I find they vary from year to year and place to place.  Last year's Mrs Bradshaws are growing tall but straight.  This year's new plants are shorter and a bit more horizontal in a calmer part of the garden.  I have Lady Stratheden in two places and one group is very tall and floppy but wasn't last year.   Flames of Passion has been good and sturdy and has now finished so all its flowers have been trimmed off.  

I have others whose labels I have lost that are behaving well and an Apricot Delight is proving compact so far but is another new one this year.

CORRECT name for this weed killer please?

Posted: 10/06/2015 at 14:21

There are increasingly strict rules about what products and formulations are available for us by home gardeners and fewer options available.

If you have unwanted daisies in your lawn, use a purpose made Lawn Weed and Feed application in spring and autumn.   There are several available and they will treat all broad leaved weeds and feed the grass to make it grow stronger.   Just follow the instructions on the pack.

If they are daisies in your border, just hoe the off at the crown.   No need for chemicals that may harm other plants you do wish to keep.


Posted: 10/06/2015 at 12:11

The point of the saucer is to hold water at the bottom and keep the surface beneath it clean.   Otherwise, the saucer is superfluous.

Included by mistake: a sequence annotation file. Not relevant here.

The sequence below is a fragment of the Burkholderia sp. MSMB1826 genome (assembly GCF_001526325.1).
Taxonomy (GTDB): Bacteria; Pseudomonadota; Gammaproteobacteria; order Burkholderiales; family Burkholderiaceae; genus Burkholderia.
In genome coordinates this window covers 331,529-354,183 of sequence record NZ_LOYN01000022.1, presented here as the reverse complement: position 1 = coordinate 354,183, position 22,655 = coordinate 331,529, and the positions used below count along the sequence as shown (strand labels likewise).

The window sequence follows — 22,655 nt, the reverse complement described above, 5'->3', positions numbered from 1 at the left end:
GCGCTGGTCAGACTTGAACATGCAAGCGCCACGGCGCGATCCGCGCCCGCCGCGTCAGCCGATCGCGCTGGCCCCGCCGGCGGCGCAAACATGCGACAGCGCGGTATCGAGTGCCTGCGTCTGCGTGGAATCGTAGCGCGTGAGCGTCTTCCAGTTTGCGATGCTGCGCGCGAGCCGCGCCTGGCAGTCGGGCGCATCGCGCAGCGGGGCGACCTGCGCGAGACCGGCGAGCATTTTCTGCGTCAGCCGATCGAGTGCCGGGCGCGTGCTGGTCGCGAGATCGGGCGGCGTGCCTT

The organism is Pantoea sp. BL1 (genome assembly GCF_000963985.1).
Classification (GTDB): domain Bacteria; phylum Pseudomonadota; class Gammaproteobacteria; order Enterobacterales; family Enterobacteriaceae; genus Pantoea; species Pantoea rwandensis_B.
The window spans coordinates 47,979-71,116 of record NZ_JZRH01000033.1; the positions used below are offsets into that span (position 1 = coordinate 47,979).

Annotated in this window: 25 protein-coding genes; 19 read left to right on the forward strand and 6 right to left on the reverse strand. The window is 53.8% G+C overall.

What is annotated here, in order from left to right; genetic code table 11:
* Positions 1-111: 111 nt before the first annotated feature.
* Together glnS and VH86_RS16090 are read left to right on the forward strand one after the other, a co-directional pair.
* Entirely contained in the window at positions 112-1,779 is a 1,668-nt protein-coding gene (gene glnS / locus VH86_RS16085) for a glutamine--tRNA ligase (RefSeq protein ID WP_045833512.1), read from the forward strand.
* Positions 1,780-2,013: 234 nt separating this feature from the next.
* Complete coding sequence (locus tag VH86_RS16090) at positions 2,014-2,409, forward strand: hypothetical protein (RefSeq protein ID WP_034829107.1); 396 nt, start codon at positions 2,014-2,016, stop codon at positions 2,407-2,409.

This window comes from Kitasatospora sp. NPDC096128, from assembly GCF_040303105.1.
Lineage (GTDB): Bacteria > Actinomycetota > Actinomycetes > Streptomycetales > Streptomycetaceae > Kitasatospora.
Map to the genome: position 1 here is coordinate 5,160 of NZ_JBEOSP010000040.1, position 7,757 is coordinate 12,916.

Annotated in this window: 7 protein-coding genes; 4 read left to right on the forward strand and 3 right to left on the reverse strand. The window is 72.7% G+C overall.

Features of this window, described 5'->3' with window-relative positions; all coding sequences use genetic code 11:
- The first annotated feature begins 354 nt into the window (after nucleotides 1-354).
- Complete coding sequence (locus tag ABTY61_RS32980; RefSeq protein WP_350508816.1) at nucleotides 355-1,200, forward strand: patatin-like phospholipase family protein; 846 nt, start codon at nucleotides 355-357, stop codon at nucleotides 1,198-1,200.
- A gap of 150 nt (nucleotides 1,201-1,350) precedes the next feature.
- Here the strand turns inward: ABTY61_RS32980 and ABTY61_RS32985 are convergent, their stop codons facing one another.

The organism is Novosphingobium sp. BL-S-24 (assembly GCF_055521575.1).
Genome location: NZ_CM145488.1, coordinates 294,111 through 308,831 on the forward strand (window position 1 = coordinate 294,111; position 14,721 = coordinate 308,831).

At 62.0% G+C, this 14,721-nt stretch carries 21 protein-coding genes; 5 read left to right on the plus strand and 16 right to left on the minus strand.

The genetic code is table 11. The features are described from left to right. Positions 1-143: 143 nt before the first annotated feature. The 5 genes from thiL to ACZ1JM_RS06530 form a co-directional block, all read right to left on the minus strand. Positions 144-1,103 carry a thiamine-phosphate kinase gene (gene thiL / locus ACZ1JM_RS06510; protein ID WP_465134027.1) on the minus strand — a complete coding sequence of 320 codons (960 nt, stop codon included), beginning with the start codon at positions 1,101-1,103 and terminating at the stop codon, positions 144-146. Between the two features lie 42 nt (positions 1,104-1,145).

Buying things in the bargain section of the garden centre...

Posted: 10/06/2015 at 11:04

I have OH and Possum just about trained now after years of horrors.   They know, however boring it may be for them, that I like garden stuff (and sometimes kitchen stuff) for birthday, Xmas and Mum's Day and now we go together to the garden centre/plant fair/ Xmas market or flea market and I choose for the garden while they pay.   

I used to be subtle about what I wanted but a mobile phone for Xmas one year was the last straw so a very effective eruption followed and everyone now gets what they've asked for and not what the others think they should have.

Tips on attracting positive insects?

Posted: 10/06/2015 at 10:54

They don't have to be wild flowers and in any case, garden soils tend to be too fertile for most of them to do well as wild flowers tend to grow in poor soils with low nutrients.

Single forms of ornamental flowers provide pollen and nectar too.  Hardy geraniums are particularly popular with insects and come in a wide range of flower size and colours from spring to late summer, depending on variety, and they also have varieties suitable to shade, dappled shade and full sun.

Snowdrops, crocuses, daffodils and alliums can be planted to provide nectar and pollen over a long spring season and will be appreciated by early bumble bees and other beneficial insects as they emerge.  Go for the species rather than the modern hybrids to stay in keeping with your native theme.  

Geums, foxgloves, campanulas, cornflowers and potentillas are good too as long as you steer clear of the doubles.  Simple roses are good too and then all sorts of plants will provide flowers and colour and nectar and pollen to take you through summer and autumn.

Ivy, when mature enough to flower, provides an important food source in autumn as well as shelter.